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Tuesday 01 November 2005

Lung myofibroblasts as targets of salmeterol and fluticasone propionate: inhibition of alpha-SMA and NF-kappaB.

By: Baouz S, Giron-Michel J, Azzarone B, Giuliani M, Cagnoni F, Olsson S, Testi R, Gabbiani G, Canonica GW.

Int Immunol 2005 Nov;17(11):1473-81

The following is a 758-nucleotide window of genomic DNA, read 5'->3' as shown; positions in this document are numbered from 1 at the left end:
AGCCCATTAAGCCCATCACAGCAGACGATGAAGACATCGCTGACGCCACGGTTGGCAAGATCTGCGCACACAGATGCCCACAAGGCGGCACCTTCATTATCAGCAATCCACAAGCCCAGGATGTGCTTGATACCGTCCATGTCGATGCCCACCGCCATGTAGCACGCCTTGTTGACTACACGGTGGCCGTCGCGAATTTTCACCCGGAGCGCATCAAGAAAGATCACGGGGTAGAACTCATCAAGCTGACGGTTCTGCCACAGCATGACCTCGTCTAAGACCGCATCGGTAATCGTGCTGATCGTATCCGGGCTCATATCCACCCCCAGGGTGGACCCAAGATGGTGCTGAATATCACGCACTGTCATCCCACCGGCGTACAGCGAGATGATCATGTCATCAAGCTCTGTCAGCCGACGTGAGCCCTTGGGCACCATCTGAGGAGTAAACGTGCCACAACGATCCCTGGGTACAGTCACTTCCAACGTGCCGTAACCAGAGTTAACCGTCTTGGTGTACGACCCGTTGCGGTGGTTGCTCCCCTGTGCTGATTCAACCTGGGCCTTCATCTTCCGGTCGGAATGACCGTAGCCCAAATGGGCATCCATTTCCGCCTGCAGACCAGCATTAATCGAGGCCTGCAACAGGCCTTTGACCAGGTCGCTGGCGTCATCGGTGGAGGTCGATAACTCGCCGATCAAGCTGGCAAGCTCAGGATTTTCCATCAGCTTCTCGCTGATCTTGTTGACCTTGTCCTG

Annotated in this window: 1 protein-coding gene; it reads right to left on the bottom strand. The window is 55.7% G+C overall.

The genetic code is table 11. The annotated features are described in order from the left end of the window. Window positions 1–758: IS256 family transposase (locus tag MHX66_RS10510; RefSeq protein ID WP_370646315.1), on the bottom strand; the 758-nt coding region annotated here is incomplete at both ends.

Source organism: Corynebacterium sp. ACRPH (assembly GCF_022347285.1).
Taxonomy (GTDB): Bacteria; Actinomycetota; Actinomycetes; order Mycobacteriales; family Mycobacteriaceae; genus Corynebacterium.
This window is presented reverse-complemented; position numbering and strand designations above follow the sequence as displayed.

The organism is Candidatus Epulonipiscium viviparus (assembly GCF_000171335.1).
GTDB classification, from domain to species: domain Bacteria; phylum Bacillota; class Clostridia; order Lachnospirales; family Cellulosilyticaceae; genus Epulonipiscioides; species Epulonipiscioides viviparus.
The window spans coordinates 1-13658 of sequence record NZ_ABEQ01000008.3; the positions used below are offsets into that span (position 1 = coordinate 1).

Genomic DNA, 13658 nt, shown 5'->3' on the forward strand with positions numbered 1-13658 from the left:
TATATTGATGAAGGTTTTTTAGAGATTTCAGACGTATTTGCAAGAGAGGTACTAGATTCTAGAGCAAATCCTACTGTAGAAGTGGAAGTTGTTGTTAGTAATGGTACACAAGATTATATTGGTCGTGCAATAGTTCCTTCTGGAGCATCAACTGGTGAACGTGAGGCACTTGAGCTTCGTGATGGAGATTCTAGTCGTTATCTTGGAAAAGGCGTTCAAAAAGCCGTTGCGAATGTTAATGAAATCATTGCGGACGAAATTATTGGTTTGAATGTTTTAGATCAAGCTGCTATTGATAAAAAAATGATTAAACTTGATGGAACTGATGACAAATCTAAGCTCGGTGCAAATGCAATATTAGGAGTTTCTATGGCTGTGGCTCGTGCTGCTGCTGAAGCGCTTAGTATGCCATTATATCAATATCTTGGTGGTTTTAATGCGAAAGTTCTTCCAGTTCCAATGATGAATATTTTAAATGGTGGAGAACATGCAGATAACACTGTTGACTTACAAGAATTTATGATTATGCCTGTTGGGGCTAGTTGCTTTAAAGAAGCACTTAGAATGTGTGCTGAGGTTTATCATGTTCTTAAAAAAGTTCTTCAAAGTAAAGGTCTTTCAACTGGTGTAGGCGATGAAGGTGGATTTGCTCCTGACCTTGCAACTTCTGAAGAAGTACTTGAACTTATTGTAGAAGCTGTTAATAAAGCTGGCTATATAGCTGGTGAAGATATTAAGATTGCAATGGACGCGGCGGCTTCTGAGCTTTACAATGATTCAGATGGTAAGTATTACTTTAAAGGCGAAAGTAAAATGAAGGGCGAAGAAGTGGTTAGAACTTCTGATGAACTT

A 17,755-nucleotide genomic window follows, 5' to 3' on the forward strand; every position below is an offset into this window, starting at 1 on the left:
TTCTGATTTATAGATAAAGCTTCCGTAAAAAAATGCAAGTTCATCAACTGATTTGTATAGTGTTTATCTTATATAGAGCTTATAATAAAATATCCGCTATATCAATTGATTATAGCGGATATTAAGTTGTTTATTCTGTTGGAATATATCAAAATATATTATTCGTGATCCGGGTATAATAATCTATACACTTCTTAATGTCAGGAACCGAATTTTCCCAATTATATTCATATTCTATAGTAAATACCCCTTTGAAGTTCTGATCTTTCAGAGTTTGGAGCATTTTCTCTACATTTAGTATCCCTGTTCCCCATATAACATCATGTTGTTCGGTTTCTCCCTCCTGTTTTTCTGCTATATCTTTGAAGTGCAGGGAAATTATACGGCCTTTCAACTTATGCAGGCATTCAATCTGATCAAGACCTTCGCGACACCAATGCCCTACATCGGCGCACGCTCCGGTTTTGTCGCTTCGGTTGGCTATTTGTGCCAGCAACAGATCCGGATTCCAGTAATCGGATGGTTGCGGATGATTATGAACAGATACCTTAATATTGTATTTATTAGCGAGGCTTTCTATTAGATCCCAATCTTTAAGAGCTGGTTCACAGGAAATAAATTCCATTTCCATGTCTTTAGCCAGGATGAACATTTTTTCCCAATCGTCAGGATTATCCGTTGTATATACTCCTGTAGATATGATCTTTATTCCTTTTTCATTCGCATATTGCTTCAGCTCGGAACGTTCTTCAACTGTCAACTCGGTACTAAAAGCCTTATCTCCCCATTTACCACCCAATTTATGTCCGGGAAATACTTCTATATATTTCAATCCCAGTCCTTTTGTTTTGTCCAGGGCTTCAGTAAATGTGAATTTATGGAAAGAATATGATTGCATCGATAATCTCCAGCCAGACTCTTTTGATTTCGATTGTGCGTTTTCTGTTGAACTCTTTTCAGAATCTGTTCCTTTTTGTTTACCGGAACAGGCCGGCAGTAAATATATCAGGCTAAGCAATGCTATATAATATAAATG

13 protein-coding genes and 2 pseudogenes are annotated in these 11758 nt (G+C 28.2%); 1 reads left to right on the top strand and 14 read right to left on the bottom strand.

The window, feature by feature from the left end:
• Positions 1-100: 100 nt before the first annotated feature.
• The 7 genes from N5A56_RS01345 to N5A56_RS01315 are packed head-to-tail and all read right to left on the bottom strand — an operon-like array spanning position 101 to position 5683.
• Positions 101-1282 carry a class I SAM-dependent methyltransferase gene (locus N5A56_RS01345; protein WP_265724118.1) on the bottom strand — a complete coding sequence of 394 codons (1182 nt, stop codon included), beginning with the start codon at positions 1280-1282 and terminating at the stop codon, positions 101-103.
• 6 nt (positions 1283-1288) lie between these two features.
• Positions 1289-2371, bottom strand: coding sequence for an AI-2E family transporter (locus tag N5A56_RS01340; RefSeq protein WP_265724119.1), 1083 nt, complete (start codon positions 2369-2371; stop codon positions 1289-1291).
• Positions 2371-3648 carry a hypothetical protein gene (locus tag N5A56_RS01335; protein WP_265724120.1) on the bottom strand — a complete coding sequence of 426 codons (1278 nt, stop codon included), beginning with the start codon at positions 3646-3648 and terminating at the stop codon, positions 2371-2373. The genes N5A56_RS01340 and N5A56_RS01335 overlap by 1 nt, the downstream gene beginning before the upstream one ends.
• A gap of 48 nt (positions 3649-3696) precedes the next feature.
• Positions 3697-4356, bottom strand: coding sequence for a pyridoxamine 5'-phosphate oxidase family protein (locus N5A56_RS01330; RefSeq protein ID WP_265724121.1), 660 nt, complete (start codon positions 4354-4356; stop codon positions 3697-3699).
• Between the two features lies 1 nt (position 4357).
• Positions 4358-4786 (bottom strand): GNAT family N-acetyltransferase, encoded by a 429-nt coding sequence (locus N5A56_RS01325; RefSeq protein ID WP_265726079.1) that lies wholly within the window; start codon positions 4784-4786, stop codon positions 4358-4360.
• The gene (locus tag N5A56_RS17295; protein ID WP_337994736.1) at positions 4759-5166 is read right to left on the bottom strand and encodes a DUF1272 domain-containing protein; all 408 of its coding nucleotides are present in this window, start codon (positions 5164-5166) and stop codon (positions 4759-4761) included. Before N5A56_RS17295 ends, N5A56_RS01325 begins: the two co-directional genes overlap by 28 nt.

Lung myofibroblasts play a major role in the pathophysiology of asthma, contributing not only to tissue remodelling but also to airway inflammation. Nevertheless, only recently, attention has been focused on these cells as potential targets for anti-allergic drugs. Herein, we analysed the pharmacological response of lung myofibroblasts to beta2-agonists associated or not to inhaled corticosteroids, investigating their effects on (i) the constitutive and transforming growth factor-beta (TGF-beta)-induced expression of alpha-smooth muscle actin (alpha-SMA), the main functional marker of myofibroblastic differentiation and contractility; (ii) isometric contraction and (iii) tumour necrosis factor-alpha (TNF-alpha)-induced nuclear translocation of the pro-inflammatory transcription factor nuclear factor-kappaB (NF-kappaB). The beta2-agonist salmeterol (SMl) has on human lung myofibroblasts new direct anti-contractile/anti-inflammatory effects that are amplified by the combined use of low concentrations of the glucocorticoid fluticasone propionate (FP). First, SMl and/or FP (10(-12) M) inhibits the constitutive and TGF-beta-induced expression of alpha-SMA. Second, the two drugs block the TNF-alpha-induced nuclear translocation of the pro-inflammatory transcription factor NF-kappaB. Finally, SMl decreases TNF- alpha-induced production of the inflammatory cytokine IL-6. The complementary anti-inflammatory/ anti-contractile effects displayed by SMl and FP on lung myofibroblasts in vitro may be related to the improvement in lung function and symptom control obtained in vivo by the early use of low doses of glucocorticoids in combination with long-acting beta2-agonists.

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